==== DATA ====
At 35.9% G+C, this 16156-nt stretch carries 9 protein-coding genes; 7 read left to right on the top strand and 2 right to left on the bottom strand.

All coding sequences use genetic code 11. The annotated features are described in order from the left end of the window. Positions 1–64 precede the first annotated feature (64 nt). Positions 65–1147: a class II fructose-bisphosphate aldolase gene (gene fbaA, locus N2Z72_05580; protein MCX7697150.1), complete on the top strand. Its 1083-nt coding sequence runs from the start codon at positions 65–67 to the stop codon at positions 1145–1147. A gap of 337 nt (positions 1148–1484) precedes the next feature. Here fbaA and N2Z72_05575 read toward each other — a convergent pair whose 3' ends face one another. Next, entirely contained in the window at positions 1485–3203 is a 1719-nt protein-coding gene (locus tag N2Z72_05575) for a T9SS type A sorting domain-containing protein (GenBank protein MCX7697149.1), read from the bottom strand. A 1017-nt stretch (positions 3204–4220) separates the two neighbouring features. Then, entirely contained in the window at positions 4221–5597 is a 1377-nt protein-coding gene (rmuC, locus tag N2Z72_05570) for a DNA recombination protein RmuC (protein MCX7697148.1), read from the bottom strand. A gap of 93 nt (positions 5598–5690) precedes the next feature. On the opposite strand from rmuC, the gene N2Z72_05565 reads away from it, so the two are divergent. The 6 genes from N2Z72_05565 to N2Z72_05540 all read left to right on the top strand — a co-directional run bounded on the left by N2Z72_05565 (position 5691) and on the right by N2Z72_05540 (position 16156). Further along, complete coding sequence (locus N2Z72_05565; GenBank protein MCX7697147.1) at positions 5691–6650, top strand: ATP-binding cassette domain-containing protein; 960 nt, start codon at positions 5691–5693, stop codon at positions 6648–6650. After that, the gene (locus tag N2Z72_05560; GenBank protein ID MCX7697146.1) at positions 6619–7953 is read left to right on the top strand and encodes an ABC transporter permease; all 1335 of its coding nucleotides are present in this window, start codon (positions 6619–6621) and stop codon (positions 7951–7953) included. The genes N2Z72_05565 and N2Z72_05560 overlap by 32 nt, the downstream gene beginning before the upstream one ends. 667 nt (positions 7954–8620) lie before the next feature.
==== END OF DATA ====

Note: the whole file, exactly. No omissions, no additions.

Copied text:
At 35.9% G+C, this 16156-nt stretch carries 9 protein-coding genes; 7 read left to right on the top strand and 2 right to left on the bottom strand.

All coding sequences use genetic code 11. The annotated features are described in order from the left end of the window. Positions 1–64 precede the first annotated feature (64 nt). Positions 65–1147: a class II fructose-bisphosphate aldolase gene (gene fbaA, locus N2Z72_05580; protein MCX7697150.1), complete on the top strand. Its 1083-nt coding sequence runs from the start codon at positions 65–67 to the stop codon at positions 1145–1147. A gap of 337 nt (positions 1148–1484) precedes the next feature. Here fbaA and N2Z72_05575 read toward each other — a convergent pair whose 3' ends face one another. Next, entirely contained in the window at positions 1485–3203 is a 1719-nt protein-coding gene (locus tag N2Z72_05575) for a T9SS type A sorting domain-containing protein (GenBank protein MCX7697149.1), read from the bottom strand. A 1017-nt stretch (positions 3204–4220) separates the two neighbouring features. Then, entirely contained in the window at positions 4221–5597 is a 1377-nt protein-coding gene (rmuC, locus tag N2Z72_05570) for a DNA recombination protein RmuC (protein MCX7697148.1), read from the bottom strand. A gap of 93 nt (positions 5598–5690) precedes the next feature. On the opposite strand from rmuC, the gene N2Z72_05565 reads away from it, so the two are divergent. The 6 genes from N2Z72_05565 to N2Z72_05540 all read left to right on the top strand — a co-directional run bounded on the left by N2Z72_05565 (position 5691) and on the right by N2Z72_05540 (position 16156). Further along, complete coding sequence (locus N2Z72_05565; GenBank protein MCX7697147.1) at positions 5691–6650, top strand: ATP-binding cassette domain-containing protein; 960 nt, start codon at positions 5691–5693, stop codon at positions 6648–6650. After that, the gene (locus tag N2Z72_05560; GenBank protein ID MCX7697146.1) at positions 6619–7953 is read left to right on the top strand and encodes an ABC transporter permease; all 1335 of its coding nucleotides are present in this window, start codon (positions 6619–6621) and stop codon (positions 7951–7953) included. The genes N2Z72_05565 and N2Z72_05560 overlap by 32 nt, the downstream gene beginning before the upstream one ends. 667 nt (positions 7954–8620) lie before the next feature.